16th Sunday in Ordinary Time, Year A

The wheat and the darnel always sprout up together
(Readings: Wisdom 12:13, 16-19; Romans 8:26-27; Matthew 13:24-43)
Introduction to Mass
In the gospel passage this Sunday Jesus tells his followers to expect to find both good and evil influences at work within the Christian community. He wants them to leave final judgements to God and to avoid self-righteousness. Within each individual the wheat and the darnel grow up together, and we should concentrate on our own weaknesses and self-serving motives rather than luxuriating in condemning the sins of others.
To begin Mass we acknowledge our tendency to find fault with other people while being lenient towards ourselves, and we ask God for his pardon and healing.
The gospel today is another section of St Matthew's gospel that consists of Jesus' teaching about the kind of outlook his followers should have and how they should conduct themselves in terms of their everyday moral behaviour.
And this Sunday the passage has a practical application to Christian believers both as individuals and as the community of disciples, as the Church.
Christ warns his followers not to fall into the trap of cultivating an exaggerated sense of purity about themselves, an exaggerated sense of their own righteousness. He warns them to expect the Church community to be made up of all sorts of people, the good the bad and the indifferent - and that that's not something they have to fret about. It's something that God will sort out in his own good time.
As individual believers, in our own relationship with God, in our moral attitudes and our motives for doing things, we're all made up of a mixture of the wheat and the darnel, the good crops and the poisonous weeds. Jesus came out with a lot of parables where he compared people's spiritual growth and their moral development to the long, slow, and uneven growth of a plant or some kind of seed, and that's what he's doing again here with this parable.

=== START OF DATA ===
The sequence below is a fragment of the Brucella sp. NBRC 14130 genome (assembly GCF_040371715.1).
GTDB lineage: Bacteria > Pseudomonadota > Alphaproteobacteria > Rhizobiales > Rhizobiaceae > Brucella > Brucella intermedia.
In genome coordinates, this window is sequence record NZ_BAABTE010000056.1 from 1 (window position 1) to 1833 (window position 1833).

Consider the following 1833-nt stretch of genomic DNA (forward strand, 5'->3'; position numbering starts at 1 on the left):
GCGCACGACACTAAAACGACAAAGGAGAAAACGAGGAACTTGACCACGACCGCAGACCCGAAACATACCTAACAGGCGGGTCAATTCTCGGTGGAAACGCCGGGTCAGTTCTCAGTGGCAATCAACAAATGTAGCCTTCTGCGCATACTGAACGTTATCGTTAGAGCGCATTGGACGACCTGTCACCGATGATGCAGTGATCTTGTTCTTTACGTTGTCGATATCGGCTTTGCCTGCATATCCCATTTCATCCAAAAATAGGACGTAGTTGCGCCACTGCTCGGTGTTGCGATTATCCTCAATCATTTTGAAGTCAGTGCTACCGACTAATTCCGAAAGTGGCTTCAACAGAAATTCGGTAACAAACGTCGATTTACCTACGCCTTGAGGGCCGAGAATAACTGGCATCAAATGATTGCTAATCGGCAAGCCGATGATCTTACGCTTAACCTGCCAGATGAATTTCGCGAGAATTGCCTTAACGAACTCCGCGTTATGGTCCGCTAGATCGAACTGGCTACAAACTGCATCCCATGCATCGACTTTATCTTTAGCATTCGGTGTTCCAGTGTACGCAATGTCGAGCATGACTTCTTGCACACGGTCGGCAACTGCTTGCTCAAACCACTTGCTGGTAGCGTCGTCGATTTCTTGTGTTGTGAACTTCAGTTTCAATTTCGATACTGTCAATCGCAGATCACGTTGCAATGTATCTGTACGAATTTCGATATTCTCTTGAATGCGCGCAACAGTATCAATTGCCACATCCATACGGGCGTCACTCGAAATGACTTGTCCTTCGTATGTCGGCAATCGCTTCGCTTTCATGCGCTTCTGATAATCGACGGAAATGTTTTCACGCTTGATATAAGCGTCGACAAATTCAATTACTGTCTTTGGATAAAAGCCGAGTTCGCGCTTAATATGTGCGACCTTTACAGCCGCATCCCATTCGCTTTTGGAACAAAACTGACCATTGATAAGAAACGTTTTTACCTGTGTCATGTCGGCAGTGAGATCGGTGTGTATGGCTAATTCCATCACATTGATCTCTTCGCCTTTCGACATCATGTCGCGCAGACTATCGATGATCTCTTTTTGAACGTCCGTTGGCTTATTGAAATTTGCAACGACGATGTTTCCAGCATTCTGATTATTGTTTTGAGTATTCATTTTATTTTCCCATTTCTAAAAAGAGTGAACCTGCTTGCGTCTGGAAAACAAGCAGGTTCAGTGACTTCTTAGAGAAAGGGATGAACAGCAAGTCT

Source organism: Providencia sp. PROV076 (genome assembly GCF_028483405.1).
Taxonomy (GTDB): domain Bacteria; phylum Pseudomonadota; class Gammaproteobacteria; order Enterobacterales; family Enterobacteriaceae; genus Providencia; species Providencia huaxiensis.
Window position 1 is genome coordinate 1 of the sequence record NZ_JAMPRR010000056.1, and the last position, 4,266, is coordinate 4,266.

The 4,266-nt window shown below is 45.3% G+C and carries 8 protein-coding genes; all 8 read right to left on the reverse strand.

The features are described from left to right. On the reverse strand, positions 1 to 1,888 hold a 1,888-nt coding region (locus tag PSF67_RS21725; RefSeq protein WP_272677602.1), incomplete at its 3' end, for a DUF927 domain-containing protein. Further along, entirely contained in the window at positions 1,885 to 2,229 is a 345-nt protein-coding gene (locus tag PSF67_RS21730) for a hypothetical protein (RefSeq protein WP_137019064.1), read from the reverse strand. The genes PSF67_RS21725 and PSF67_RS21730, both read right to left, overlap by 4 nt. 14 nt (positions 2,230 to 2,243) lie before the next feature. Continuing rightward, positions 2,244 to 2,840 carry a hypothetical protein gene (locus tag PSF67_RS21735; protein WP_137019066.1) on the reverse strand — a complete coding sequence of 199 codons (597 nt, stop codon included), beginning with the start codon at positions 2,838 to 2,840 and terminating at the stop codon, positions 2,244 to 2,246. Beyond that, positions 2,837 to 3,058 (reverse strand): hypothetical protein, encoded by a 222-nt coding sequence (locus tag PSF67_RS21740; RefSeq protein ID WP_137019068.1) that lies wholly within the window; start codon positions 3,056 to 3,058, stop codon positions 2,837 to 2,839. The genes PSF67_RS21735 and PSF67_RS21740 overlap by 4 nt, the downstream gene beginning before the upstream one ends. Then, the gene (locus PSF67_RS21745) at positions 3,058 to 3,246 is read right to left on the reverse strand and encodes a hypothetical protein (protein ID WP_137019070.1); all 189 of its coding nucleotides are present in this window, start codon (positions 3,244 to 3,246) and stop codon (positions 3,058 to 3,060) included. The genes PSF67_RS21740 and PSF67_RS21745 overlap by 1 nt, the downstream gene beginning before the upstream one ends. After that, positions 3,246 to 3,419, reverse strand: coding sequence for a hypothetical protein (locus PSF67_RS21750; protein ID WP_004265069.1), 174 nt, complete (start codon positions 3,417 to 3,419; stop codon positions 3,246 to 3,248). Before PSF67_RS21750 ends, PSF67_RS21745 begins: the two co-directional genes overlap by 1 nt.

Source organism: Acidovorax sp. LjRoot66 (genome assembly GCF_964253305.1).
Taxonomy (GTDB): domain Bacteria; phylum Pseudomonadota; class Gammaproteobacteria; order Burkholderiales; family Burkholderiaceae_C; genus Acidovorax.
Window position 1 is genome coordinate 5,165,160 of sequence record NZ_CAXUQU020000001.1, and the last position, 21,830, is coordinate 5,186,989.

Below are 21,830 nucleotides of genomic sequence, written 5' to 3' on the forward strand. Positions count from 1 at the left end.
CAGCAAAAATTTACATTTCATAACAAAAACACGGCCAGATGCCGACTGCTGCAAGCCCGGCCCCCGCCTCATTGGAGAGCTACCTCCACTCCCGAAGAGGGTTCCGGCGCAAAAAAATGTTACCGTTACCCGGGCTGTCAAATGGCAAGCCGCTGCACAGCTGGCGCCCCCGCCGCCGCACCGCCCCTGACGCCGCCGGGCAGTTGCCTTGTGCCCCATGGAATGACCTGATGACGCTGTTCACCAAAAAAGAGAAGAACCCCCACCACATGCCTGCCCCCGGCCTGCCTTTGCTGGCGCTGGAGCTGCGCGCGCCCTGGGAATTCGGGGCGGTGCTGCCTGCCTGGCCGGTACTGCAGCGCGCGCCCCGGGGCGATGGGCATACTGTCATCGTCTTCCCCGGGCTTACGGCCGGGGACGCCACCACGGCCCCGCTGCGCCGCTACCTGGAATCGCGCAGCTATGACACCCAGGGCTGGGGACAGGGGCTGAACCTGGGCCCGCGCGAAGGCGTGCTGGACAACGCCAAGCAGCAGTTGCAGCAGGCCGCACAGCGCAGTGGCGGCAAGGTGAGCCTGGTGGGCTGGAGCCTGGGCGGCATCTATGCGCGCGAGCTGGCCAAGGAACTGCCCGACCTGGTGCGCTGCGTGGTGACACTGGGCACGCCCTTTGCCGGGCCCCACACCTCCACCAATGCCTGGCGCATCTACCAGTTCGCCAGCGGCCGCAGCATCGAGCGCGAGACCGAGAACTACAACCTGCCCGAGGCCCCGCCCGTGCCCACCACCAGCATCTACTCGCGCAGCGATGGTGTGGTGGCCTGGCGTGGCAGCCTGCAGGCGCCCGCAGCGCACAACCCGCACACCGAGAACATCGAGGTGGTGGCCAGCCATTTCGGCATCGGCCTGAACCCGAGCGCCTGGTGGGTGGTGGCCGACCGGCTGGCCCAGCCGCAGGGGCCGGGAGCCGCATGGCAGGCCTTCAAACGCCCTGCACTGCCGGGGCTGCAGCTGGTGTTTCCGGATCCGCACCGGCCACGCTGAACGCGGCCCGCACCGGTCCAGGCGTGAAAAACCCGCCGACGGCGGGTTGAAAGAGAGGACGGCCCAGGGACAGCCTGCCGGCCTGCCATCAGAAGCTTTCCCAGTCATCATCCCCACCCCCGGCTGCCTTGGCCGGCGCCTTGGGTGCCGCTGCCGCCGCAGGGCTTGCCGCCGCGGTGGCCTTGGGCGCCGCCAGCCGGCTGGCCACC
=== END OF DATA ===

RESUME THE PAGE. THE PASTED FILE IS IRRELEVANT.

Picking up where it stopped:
Human beings don't start out at their full stature, morally and spiritually. They mature gradually, the way the wheat develops, from the original planting of the seeds to the final harvest of the fully-grown crop.
The fact that on occasions we tell a lie, or we say something hurtful or take somebody's dignity away in some way; the fact that circumstances can make us closed-in on ourselves and indifferent to the welfare of other people - or much worse things than that - doesn't mean for Christ that human beings are a lost cause. It means that we're not perfect, that we're flawed, and that we're capable of both great generosity and great selfishness.
Jesus, of course, wants his followers to carry on growing and forming their characters under Godís influence. But he also wants us to recognize that we'll do that a lot more easily if we have a realistic picture of ourselves and a realistic picture of our frailty and weaknesses.
As a matter of fact, one of the most important things about this advice of Christ's is that when we do get an accurate picture of our own grey areas, we extend that to our judgements of other people as well. We can identify with them and show a bit of understanding and compassion. That's what links up the gospel to the other two readings this Sunday, where the whole emphasis is on God's leniency and his mildness in judging people.